|A+ Homework Scientific
240 Function Calculator...
Or is it?
My first thought was to get the package open and look for any clues to support my hypothesis. Inside, I found a manual that didn't mention anything about A+ Homework or Uchi, or any other thing on the exterior packaging. So far, I was feeling good that I was correct in my assumption.
I did play around with the calculator a little bit before taking it apart. What I found was that the device is fairly sturdy, and the buttons and LCD display work just fine. For $4, it's not bad. There's no false advertising since there's no solar panel, and it seems like the 240 would be great for a math student. That's pretty much it for the review because there's not a whole lot to say.
Anyway, I removed the six screws on the back and exposed the interior. Inside I found cheap Chinese components held in place with masking tape. It's not as bad as I make it sound, but I was more interested in finding clues to who actually made this calculator. There weren't any logos or company names to be found, and if I wanted to dig further, I'd have to break the plastic tabs holding the keypad in place and risk everything falling apart. I didn't think it was worth the risk because it was unlikely I'd find any additional information this way.
|Cheap interior components. A clue?
|Back of packaging. Something's fishy here.
Then I remembered the manual. While it didn't have any logos, I remembered a strange series of letters and numbers printed at the top: 82MS and 350MS. What did it mean? I suspected at first maybe these were response times for the processor, but why would that be the first thing the manual discussed? Also, those don't seem like times worth bragging about.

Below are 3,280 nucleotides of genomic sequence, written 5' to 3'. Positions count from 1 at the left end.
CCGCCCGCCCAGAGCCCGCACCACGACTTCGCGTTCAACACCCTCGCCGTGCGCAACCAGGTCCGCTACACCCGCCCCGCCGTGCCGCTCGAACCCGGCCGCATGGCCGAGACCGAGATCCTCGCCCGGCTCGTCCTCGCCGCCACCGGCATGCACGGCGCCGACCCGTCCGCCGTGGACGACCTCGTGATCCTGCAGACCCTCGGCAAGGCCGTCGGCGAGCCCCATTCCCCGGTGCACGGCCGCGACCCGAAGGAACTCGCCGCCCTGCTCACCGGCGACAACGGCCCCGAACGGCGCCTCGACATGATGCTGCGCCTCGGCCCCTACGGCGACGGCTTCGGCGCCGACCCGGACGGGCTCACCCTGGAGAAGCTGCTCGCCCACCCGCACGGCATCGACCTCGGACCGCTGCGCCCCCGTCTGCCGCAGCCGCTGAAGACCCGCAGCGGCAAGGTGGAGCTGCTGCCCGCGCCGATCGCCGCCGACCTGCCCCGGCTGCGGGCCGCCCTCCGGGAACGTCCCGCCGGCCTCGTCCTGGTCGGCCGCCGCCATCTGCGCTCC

What does it mean?
I knew I was reaching a dead end, but I didn't know where else to turn. I tossed and turned all night in bed between dreams of A+ Homework tracking me down and stopping me before I could expose them. The people of the world would be left forever clueless, and continuing to buy cheap, unreliable calculators. Then, in a cold sweat, I sat up violently, throwing the sheets off my chest.
|Were the answers hiding within?
I raced back to my computer, briefly thankful to see the calculator still sitting on my desk where I had left it. A+ Homework hadn't infiltrated my home yet, so I knew there was still time. I might have worried they could have snuck in at night and swapped the device out for something else, but the manual was still there, still showing those until now enigmatic numbers and letters.
82MS. 350MS. How did I miss it? It was staring me in the face the whole time. In all my attempts to solve the problem with math, I had forgotten to use Google.
So it turns out 82MS and 350MS are the model numbers of Casio calculators that are identical to this one. This 240 is just a knockoff.
|Turns out I have one just like it.
|Same calculator, different colors. Casio's is probably made with better materials too.
|Back of calculator with protective cover.
|back of calculator, battery cover removed.
|Another interior shot.